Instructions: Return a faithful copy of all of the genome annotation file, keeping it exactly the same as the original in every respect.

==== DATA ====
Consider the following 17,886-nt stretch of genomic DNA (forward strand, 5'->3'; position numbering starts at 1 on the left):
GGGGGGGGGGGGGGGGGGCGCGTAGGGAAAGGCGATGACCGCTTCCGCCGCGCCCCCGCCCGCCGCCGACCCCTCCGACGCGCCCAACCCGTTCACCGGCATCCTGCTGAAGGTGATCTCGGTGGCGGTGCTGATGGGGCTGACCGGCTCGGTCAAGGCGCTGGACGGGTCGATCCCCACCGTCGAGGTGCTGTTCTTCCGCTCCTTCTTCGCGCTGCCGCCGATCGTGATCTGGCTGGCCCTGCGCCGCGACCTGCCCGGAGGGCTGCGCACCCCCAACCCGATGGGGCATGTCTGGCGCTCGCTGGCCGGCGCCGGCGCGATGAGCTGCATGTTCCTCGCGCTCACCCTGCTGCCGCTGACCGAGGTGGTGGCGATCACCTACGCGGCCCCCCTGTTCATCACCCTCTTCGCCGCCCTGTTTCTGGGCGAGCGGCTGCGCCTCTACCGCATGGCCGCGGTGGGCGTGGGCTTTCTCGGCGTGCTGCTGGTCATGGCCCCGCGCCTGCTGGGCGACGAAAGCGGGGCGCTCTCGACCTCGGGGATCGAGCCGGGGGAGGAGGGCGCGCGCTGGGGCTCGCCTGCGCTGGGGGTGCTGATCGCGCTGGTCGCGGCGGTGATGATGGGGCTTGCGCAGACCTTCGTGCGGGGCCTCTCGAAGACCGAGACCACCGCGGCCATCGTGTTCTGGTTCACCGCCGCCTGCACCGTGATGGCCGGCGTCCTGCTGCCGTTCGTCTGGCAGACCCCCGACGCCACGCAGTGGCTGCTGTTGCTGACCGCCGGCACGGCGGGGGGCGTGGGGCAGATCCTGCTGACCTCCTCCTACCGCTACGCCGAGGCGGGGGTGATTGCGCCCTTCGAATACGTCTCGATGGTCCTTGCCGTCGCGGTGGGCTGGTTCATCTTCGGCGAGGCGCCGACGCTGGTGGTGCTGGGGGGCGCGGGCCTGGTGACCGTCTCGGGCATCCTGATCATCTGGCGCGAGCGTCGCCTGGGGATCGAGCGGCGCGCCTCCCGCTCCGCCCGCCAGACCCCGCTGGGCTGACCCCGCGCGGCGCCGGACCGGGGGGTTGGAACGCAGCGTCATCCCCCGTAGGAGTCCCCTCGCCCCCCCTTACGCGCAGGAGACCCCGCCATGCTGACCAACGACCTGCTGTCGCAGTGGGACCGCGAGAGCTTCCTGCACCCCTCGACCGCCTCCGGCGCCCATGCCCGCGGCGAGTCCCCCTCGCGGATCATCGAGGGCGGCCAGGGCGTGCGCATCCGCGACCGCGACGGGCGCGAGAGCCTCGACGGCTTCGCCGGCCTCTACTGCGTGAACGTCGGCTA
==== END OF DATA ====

Consider the following 17,886-nt stretch of genomic DNA (forward strand, 5'->3'; position numbering starts at 1 on the left):
GGGGGGGGGGGGGGGGGGCGCGTAGGGAAAGGCGATGACCGCTTCCGCCGCGCCCCCGCCCGCCGCCGACCCCTCCGACGCGCCCAACCCGTTCACCGGCATCCTGCTGAAGGTGATCTCGGTGGCGGTGCTGATGGGGCTGACCGGCTCGGTCAAGGCGCTGGACGGGTCGATCCCCACCGTCGAGGTGCTGTTCTTCCGCTCCTTCTTCGCGCTGCCGCCGATCGTGATCTGGCTGGCCCTGCGCCGCGACCTGCCCGGAGGGCTGCGCACCCCCAACCCGATGGGGCATGTCTGGCGCTCGCTGGCCGGCGCCGGCGCGATGAGCTGCATGTTCCTCGCGCTCACCCTGCTGCCGCTGACCGAGGTGGTGGCGATCACCTACGCGGCCCCCCTGTTCATCACCCTCTTCGCCGCCCTGTTTCTGGGCGAGCGGCTGCGCCTCTACCGCATGGCCGCGGTGGGCGTGGGCTTTCTCGGCGTGCTGCTGGTCATGGCCCCGCGCCTGCTGGGCGACGAAAGCGGGGCGCTCTCGACCTCGGGGATCGAGCCGGGGGAGGAGGGCGCGCGCTGGGGCTCGCCTGCGCTGGGGGTGCTGATCGCGCTGGTCGCGGCGGTGATGATGGGGCTTGCGCAGACCTTCGTGCGGGGCCTCTCGAAGACCGAGACCACCGCGGCCATCGTGTTCTGGTTCACCGCCGCCTGCACCGTGATGGCCGGCGTCCTGCTGCCGTTCGTCTGGCAGACCCCCGACGCCACGCAGTGGCTGCTGTTGCTGACCGCCGGCACGGCGGGGGGCGTGGGGCAGATCCTGCTGACCTCCTCCTACCGCTACGCCGAGGCGGGGGTGATTGCGCCCTTCGAATACGTCTCGATGGTCCTTGCCGTCGCGGTGGGCTGGTTCATCTTCGGCGAGGCGCCGACGCTGGTGGTGCTGGGGGGCGCGGGCCTGGTGACCGTCTCGGGCATCCTGATCATCTGGCGCGAGCGTCGCCTGGGGATCGAGCGGCGCGCCTCCCGCTCCGCCCGCCAGACCCCGCTGGGCTGACCCCGCGCGGCGCCGGACCGGGGGGTTGGAACGCAGCGTCATCCCCCGTAGGAGTCCCCTCGCCCCCCCTTACGCGCAGGAGACCCCGCCATGCTGACCAACGACCTGCTGTCGCAGTGGGACCGCGAGAGCTTCCTGCACCCCTCGACCGCCTCCGGCGCCCATGCCCGCGGCGAGTCCCCCTCGCGGATCATCGAGGGCGGCCAGGGCGTGCGCATCCGCGACCGCGACGGGCGCGAGAGCCTCGACGGCTTCGCCGGCCTCTACTGCGTGAACGTCGGCTA